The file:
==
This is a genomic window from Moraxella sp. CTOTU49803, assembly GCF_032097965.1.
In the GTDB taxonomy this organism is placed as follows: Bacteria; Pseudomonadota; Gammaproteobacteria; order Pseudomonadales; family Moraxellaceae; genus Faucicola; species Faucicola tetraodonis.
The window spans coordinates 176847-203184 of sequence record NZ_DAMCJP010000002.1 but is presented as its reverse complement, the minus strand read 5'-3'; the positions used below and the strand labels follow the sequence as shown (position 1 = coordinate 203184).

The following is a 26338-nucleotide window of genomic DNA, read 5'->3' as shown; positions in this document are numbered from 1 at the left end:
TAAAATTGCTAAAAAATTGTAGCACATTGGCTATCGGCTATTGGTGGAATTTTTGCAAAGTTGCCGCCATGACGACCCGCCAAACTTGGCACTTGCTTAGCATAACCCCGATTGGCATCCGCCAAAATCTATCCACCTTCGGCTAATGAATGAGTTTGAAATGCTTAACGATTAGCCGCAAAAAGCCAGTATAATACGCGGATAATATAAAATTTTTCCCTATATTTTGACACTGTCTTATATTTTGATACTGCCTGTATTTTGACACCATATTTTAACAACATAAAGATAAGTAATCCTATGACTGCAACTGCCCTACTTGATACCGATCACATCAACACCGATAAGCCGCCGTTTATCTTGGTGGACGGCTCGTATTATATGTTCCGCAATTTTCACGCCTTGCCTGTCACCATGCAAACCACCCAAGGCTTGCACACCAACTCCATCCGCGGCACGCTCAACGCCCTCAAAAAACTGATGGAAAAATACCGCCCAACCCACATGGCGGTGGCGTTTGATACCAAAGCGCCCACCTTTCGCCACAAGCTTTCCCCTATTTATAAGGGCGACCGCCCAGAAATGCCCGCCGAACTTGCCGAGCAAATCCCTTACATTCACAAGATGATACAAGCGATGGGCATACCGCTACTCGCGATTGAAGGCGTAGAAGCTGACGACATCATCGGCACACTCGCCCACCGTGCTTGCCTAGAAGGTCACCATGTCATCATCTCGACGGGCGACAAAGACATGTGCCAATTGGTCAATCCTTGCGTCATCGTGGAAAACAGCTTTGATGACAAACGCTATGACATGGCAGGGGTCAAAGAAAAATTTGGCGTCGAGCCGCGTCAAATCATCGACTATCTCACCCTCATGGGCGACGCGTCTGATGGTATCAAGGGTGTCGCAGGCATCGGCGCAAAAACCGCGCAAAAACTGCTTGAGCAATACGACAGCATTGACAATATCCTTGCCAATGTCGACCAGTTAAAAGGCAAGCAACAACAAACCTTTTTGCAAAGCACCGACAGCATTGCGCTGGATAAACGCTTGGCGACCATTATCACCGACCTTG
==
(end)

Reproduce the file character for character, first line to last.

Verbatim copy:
This is a genomic window from Moraxella sp. CTOTU49803, assembly GCF_032097965.1.
In the GTDB taxonomy this organism is placed as follows: Bacteria; Pseudomonadota; Gammaproteobacteria; order Pseudomonadales; family Moraxellaceae; genus Faucicola; species Faucicola tetraodonis.
The window spans coordinates 176847-203184 of sequence record NZ_DAMCJP010000002.1 but is presented as its reverse complement, the minus strand read 5'-3'; the positions used below and the strand labels follow the sequence as shown (position 1 = coordinate 203184).

The following is a 26338-nucleotide window of genomic DNA, read 5'->3' as shown; positions in this document are numbered from 1 at the left end:
TAAAATTGCTAAAAAATTGTAGCACATTGGCTATCGGCTATTGGTGGAATTTTTGCAAAGTTGCCGCCATGACGACCCGCCAAACTTGGCACTTGCTTAGCATAACCCCGATTGGCATCCGCCAAAATCTATCCACCTTCGGCTAATGAATGAGTTTGAAATGCTTAACGATTAGCCGCAAAAAGCCAGTATAATACGCGGATAATATAAAATTTTTCCCTATATTTTGACACTGTCTTATATTTTGATACTGCCTGTATTTTGACACCATATTTTAACAACATAAAGATAAGTAATCCTATGACTGCAACTGCCCTACTTGATACCGATCACATCAACACCGATAAGCCGCCGTTTATCTTGGTGGACGGCTCGTATTATATGTTCCGCAATTTTCACGCCTTGCCTGTCACCATGCAAACCACCCAAGGCTTGCACACCAACTCCATCCGCGGCACGCTCAACGCCCTCAAAAAACTGATGGAAAAATACCGCCCAACCCACATGGCGGTGGCGTTTGATACCAAAGCGCCCACCTTTCGCCACAAGCTTTCCCCTATTTATAAGGGCGACCGCCCAGAAATGCCCGCCGAACTTGCCGAGCAAATCCCTTACATTCACAAGATGATACAAGCGATGGGCATACCGCTACTCGCGATTGAAGGCGTAGAAGCTGACGACATCATCGGCACACTCGCCCACCGTGCTTGCCTAGAAGGTCACCATGTCATCATCTCGACGGGCGACAAAGACATGTGCCAATTGGTCAATCCTTGCGTCATCGTGGAAAACAGCTTTGATGACAAACGCTATGACATGGCAGGGGTCAAAGAAAAATTTGGCGTCGAGCCGCGTCAAATCATCGACTATCTCACCCTCATGGGCGACGCGTCTGATGGTATCAAGGGTGTCGCAGGCATCGGCGCAAAAACCGCGCAAAAACTGCTTGAGCAATACGACAGCATTGACAATATCCTTGCCAATGTCGACCAGTTAAAAGGCAAGCAACAACAAACCTTTTTGCAAAGCACCGACAGCATTGCGCTGGATAAACGCTTGGCGACCATTATCACCGACCTTG